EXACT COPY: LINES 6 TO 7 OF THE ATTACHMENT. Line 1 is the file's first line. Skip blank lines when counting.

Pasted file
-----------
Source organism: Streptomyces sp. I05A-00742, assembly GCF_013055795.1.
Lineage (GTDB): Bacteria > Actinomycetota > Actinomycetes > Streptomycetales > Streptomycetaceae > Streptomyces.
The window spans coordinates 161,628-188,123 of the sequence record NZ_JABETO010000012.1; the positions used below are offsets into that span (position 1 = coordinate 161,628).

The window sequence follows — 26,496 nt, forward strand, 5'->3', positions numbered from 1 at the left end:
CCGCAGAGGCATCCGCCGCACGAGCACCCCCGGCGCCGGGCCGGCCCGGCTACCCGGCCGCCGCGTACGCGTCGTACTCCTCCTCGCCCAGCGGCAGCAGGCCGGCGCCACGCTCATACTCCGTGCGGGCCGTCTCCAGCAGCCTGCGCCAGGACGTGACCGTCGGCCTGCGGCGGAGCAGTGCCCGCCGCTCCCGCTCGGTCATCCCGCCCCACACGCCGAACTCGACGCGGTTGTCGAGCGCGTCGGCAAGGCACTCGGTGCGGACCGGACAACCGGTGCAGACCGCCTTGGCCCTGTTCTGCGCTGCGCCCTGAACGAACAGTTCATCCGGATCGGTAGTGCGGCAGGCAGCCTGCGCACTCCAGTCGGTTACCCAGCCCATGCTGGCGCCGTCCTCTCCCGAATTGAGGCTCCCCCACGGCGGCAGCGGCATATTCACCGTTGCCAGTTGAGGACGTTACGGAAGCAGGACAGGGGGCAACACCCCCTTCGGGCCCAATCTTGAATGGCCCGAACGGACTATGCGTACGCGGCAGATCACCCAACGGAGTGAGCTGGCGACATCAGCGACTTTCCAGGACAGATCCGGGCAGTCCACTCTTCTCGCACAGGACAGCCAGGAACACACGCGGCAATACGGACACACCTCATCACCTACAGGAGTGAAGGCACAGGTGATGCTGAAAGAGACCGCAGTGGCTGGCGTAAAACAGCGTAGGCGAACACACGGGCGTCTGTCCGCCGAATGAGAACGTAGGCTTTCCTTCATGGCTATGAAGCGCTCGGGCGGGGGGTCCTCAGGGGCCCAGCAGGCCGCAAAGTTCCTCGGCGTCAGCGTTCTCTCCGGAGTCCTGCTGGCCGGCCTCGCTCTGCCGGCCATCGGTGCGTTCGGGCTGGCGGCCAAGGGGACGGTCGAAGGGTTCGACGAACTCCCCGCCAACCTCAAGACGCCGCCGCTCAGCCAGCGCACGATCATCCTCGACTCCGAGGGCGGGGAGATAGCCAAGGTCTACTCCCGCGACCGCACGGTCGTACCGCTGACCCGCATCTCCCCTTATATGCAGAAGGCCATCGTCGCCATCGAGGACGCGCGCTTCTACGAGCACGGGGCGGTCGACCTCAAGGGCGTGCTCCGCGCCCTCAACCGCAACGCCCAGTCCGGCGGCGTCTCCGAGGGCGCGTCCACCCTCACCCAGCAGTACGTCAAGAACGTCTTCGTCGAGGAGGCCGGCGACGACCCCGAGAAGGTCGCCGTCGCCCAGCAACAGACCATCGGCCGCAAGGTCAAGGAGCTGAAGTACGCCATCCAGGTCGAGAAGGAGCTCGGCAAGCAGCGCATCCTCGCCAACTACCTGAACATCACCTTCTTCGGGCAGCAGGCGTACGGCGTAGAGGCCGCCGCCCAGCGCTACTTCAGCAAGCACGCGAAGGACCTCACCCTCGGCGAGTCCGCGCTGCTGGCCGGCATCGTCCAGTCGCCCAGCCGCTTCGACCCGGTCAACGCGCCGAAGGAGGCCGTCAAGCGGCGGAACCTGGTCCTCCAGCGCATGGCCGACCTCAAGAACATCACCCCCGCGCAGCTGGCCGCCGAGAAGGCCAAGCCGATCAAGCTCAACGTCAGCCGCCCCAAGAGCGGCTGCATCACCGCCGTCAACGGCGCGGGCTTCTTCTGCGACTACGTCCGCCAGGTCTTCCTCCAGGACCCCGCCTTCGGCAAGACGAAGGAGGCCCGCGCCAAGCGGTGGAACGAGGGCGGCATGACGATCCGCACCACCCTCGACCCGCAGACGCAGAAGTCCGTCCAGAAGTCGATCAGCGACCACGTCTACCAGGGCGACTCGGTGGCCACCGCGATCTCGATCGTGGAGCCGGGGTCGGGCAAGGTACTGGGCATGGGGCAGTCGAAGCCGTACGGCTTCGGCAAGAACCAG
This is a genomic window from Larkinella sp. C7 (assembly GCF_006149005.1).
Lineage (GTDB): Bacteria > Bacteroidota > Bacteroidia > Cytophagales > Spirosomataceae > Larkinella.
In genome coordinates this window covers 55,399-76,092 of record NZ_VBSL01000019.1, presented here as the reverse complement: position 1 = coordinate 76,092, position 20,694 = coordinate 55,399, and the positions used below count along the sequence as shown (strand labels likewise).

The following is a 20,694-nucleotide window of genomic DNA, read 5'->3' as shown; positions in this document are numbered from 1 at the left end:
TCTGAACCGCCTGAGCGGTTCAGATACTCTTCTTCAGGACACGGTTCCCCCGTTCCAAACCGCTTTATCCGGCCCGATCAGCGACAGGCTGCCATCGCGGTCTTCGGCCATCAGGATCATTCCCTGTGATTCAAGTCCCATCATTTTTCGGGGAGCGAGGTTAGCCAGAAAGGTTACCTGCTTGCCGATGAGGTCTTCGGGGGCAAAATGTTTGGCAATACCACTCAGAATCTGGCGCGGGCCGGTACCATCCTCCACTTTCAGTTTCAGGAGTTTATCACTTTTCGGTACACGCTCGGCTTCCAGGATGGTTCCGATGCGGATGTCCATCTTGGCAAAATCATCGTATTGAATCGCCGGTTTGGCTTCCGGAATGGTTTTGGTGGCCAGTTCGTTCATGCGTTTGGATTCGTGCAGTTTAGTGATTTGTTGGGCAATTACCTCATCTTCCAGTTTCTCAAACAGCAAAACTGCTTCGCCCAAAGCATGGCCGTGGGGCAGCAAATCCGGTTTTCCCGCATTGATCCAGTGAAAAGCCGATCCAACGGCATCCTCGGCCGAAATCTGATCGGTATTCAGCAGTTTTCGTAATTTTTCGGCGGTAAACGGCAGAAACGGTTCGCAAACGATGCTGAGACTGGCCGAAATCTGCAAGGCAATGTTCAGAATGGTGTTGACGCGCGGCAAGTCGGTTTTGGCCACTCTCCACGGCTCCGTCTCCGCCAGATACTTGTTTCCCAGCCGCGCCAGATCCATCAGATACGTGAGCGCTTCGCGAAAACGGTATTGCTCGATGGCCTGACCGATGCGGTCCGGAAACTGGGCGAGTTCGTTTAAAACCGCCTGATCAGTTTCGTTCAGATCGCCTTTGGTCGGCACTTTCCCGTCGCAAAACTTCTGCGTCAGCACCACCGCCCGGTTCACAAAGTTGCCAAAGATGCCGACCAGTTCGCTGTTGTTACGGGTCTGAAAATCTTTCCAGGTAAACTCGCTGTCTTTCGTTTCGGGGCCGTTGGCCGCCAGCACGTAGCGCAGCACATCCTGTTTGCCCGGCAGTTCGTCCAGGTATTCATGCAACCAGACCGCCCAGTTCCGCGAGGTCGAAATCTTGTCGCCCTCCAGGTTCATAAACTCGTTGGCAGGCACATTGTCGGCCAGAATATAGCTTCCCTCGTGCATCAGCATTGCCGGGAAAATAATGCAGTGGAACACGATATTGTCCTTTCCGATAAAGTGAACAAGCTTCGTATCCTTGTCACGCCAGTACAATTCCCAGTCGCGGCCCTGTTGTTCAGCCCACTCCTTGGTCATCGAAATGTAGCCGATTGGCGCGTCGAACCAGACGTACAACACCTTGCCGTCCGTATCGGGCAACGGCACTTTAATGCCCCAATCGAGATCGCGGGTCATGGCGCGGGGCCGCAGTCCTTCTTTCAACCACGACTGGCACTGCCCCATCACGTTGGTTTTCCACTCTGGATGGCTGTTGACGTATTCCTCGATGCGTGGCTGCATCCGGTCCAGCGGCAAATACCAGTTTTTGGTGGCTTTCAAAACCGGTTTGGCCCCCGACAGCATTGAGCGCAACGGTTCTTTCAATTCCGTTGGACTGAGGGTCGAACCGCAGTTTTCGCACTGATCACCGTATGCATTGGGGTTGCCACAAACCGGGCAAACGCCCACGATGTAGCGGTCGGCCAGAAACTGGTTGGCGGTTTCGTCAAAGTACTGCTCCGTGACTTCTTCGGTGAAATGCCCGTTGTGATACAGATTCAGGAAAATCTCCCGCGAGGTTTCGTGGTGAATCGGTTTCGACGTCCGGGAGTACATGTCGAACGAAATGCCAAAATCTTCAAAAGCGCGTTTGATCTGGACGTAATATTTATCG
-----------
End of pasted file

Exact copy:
This is a genomic window from Larkinella sp. C7 (assembly GCF_006149005.1).
Lineage (GTDB): Bacteria > Bacteroidota > Bacteroidia > Cytophagales > Spirosomataceae > Larkinella.